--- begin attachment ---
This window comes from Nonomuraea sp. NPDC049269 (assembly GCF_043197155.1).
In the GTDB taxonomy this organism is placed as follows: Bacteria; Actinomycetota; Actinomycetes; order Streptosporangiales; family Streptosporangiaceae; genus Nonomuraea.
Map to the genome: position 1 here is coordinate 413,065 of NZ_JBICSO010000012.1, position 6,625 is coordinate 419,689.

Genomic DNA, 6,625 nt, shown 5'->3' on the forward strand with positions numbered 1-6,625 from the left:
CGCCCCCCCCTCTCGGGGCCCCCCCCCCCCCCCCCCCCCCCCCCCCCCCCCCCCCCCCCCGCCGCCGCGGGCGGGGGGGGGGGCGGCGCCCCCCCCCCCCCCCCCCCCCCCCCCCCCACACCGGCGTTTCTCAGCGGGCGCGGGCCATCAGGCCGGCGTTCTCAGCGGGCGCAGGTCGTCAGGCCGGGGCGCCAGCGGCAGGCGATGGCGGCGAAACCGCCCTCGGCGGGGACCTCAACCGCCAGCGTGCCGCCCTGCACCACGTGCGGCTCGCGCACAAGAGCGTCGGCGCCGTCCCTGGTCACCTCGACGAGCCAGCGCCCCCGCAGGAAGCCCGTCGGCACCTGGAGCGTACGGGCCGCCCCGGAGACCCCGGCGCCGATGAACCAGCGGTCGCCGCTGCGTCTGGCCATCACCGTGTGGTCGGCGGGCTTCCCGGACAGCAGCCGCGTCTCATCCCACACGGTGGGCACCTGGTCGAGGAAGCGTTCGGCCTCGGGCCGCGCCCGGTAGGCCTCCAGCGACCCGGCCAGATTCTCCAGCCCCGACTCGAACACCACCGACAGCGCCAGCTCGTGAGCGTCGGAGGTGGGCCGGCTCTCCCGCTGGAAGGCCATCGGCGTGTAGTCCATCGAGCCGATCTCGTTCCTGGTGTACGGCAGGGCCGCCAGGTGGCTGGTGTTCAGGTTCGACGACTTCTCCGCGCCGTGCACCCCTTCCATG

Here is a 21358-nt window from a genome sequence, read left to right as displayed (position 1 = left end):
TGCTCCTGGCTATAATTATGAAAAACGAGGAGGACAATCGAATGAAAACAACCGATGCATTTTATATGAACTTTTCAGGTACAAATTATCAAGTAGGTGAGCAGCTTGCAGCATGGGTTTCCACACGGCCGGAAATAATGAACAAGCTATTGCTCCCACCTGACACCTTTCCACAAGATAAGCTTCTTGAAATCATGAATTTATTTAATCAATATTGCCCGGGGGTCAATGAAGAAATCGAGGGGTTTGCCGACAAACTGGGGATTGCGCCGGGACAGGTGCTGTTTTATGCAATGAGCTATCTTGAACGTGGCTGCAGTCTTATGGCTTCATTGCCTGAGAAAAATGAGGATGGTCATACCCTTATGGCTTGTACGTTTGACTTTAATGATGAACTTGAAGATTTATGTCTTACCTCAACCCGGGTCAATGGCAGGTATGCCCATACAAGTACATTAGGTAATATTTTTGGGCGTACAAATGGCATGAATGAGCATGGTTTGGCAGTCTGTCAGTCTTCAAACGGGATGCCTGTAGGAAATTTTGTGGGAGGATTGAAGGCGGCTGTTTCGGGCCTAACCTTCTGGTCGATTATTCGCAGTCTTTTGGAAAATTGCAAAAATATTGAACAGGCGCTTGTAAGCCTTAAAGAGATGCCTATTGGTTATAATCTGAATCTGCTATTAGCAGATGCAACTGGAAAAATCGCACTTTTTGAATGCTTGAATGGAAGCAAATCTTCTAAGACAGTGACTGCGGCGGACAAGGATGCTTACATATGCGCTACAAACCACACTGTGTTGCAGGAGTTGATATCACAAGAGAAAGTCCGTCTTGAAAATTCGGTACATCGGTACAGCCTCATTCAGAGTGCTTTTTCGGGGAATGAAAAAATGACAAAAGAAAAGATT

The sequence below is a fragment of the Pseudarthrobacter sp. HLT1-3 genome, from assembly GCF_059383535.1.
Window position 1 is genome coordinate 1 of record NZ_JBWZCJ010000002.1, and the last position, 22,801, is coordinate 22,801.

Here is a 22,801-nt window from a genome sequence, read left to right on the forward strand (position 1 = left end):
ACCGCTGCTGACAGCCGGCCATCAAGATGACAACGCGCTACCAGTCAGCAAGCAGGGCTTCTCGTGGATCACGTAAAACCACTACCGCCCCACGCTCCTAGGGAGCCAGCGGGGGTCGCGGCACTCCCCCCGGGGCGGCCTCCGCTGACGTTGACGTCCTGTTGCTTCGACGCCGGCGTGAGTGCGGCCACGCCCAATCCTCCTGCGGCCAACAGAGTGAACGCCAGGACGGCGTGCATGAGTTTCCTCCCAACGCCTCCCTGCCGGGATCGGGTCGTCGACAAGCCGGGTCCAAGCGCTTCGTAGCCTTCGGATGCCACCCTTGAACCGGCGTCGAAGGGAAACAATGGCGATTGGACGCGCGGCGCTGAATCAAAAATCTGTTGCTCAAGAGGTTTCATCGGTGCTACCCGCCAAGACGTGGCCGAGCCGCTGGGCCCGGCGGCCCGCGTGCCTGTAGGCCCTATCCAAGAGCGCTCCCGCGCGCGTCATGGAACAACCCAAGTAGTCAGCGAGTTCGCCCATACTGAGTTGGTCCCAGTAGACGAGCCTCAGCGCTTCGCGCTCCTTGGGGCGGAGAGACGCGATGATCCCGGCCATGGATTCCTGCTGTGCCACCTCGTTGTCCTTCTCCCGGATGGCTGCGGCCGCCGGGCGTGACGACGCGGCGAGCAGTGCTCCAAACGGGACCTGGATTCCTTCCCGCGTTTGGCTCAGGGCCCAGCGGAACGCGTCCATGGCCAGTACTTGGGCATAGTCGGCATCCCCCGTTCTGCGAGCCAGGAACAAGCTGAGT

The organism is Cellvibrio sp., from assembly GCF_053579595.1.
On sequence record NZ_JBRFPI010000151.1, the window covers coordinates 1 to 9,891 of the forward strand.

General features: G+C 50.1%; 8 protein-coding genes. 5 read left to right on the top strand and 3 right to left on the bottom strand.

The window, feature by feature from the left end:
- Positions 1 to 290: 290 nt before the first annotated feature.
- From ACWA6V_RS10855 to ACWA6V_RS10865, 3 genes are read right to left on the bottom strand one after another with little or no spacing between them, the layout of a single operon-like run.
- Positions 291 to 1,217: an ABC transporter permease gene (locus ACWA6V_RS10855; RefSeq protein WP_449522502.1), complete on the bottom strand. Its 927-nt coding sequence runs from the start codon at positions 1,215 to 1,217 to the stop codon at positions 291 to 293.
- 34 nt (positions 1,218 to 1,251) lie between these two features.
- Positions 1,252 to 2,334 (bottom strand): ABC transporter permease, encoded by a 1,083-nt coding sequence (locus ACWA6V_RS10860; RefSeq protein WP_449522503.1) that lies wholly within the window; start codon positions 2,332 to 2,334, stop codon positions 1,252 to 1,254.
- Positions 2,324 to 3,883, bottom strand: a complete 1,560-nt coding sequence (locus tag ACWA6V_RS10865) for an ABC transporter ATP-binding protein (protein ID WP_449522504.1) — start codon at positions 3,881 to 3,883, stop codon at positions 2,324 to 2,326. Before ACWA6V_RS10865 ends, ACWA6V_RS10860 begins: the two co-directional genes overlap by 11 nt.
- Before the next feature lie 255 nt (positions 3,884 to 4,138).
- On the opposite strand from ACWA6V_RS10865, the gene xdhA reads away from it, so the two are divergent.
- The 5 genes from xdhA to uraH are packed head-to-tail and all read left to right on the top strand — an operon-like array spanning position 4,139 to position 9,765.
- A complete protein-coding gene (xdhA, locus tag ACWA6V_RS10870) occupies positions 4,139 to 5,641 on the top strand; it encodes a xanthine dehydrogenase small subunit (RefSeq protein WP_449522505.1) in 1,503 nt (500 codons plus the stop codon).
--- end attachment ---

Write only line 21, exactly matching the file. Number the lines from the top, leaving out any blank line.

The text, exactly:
- Positions 2,324 to 3,883, bottom strand: a complete 1,560-nt coding sequence (locus tag ACWA6V_RS10865) for an ABC transporter ATP-binding protein (protein ID WP_449522504.1) — start codon at positions 3,881 to 3,883, stop codon at positions 2,324 to 2,326. Before ACWA6V_RS10865 ends, ACWA6V_RS10860 begins: the two co-directional genes overlap by 11 nt.